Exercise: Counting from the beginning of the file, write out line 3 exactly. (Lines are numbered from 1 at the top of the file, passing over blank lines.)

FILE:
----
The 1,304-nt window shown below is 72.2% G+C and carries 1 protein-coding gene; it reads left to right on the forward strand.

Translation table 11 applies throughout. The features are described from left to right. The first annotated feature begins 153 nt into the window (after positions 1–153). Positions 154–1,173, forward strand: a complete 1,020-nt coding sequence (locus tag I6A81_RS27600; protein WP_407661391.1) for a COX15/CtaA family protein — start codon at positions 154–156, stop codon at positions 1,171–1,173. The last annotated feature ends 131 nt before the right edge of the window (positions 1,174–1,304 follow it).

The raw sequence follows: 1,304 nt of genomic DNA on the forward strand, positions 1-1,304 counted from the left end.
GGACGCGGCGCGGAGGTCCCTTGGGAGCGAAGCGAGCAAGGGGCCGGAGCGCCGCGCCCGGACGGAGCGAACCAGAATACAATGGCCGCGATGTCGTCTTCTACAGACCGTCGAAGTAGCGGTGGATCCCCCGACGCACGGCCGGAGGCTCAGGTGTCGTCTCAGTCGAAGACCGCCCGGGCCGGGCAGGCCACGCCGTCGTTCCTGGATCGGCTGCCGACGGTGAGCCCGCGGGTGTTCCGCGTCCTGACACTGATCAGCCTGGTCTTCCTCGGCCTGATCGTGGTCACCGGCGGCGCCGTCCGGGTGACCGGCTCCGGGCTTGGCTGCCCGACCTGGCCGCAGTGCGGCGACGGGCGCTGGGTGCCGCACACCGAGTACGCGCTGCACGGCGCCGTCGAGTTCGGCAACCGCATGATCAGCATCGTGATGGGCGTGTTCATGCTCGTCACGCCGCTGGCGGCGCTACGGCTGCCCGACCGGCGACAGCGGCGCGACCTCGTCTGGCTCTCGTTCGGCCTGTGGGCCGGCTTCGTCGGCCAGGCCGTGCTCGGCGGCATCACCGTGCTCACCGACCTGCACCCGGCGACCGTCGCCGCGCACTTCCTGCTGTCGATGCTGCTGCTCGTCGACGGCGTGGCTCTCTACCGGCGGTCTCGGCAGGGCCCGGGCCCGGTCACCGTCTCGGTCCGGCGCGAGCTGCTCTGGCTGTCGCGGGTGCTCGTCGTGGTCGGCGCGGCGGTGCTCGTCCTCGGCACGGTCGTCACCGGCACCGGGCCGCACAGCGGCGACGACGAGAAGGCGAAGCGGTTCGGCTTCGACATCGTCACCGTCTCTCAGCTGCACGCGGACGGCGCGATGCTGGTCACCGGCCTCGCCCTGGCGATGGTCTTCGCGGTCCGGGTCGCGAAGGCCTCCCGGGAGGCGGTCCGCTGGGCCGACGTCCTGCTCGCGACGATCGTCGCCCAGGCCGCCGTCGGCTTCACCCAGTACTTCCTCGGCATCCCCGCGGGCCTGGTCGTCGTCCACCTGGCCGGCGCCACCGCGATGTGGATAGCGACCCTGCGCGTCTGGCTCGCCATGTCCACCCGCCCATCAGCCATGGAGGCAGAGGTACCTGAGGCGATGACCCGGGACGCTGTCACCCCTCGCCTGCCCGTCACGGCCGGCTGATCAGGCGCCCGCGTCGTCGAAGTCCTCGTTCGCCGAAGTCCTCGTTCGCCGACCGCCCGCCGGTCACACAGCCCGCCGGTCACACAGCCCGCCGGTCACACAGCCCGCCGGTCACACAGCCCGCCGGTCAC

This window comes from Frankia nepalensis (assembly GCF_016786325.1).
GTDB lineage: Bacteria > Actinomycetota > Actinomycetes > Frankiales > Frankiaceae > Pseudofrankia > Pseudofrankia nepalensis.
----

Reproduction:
The raw sequence follows: 1,304 nt of genomic DNA on the forward strand, positions 1-1,304 counted from the left end.